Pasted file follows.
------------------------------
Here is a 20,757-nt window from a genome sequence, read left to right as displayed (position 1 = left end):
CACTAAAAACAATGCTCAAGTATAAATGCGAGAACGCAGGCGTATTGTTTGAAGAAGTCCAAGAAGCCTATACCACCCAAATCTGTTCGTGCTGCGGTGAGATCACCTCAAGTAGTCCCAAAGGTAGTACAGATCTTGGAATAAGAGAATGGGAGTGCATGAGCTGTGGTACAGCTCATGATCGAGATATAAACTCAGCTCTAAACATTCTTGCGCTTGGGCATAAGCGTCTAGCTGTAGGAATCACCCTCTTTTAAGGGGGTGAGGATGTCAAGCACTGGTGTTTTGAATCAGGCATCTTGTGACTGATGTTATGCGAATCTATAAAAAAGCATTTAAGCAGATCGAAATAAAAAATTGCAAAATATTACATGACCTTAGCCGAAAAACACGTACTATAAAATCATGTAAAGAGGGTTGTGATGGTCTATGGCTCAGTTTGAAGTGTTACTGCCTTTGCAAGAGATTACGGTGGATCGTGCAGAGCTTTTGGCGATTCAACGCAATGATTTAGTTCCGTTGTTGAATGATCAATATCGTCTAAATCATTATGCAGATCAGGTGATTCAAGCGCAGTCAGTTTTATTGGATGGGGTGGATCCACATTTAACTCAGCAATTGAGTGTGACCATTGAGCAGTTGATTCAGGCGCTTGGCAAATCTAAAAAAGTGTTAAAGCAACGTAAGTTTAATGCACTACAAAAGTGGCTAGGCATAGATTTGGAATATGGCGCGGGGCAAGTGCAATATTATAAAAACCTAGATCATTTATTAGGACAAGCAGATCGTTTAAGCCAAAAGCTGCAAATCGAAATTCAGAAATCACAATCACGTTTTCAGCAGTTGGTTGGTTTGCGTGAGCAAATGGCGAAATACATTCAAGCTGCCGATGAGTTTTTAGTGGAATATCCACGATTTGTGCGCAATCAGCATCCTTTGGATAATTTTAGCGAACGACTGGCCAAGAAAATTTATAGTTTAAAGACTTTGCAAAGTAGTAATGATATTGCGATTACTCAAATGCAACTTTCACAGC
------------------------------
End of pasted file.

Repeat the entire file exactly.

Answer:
Here is a 20,757-nt window from a genome sequence, read left to right as displayed (position 1 = left end):
CACTAAAAACAATGCTCAAGTATAAATGCGAGAACGCAGGCGTATTGTTTGAAGAAGTCCAAGAAGCCTATACCACCCAAATCTGTTCGTGCTGCGGTGAGATCACCTCAAGTAGTCCCAAAGGTAGTACAGATCTTGGAATAAGAGAATGGGAGTGCATGAGCTGTGGTACAGCTCATGATCGAGATATAAACTCAGCTCTAAACATTCTTGCGCTTGGGCATAAGCGTCTAGCTGTAGGAATCACCCTCTTTTAAGGGGGTGAGGATGTCAAGCACTGGTGTTTTGAATCAGGCATCTTGTGACTGATGTTATGCGAATCTATAAAAAAGCATTTAAGCAGATCGAAATAAAAAATTGCAAAATATTACATGACCTTAGCCGAAAAACACGTACTATAAAATCATGTAAAGAGGGTTGTGATGGTCTATGGCTCAGTTTGAAGTGTTACTGCCTTTGCAAGAGATTACGGTGGATCGTGCAGAGCTTTTGGCGATTCAACGCAATGATTTAGTTCCGTTGTTGAATGATCAATATCGTCTAAATCATTATGCAGATCAGGTGATTCAAGCGCAGTCAGTTTTATTGGATGGGGTGGATCCACATTTAACTCAGCAATTGAGTGTGACCATTGAGCAGTTGATTCAGGCGCTTGGCAAATCTAAAAAAGTGTTAAAGCAACGTAAGTTTAATGCACTACAAAAGTGGCTAGGCATAGATTTGGAATATGGCGCGGGGCAAGTGCAATATTATAAAAACCTAGATCATTTATTAGGACAAGCAGATCGTTTAAGCCAAAAGCTGCAAATCGAAATTCAGAAATCACAATCACGTTTTCAGCAGTTGGTTGGTTTGCGTGAGCAAATGGCGAAATACATTCAAGCTGCCGATGAGTTTTTAGTGGAATATCCACGATTTGTGCGCAATCAGCATCCTTTGGATAATTTTAGCGAACGACTGGCCAAGAAAATTTATAGTTTAAAGACTTTGCAAAGTAGTAATGATATTGCGATTACTCAAATGCAACTTTCACAGC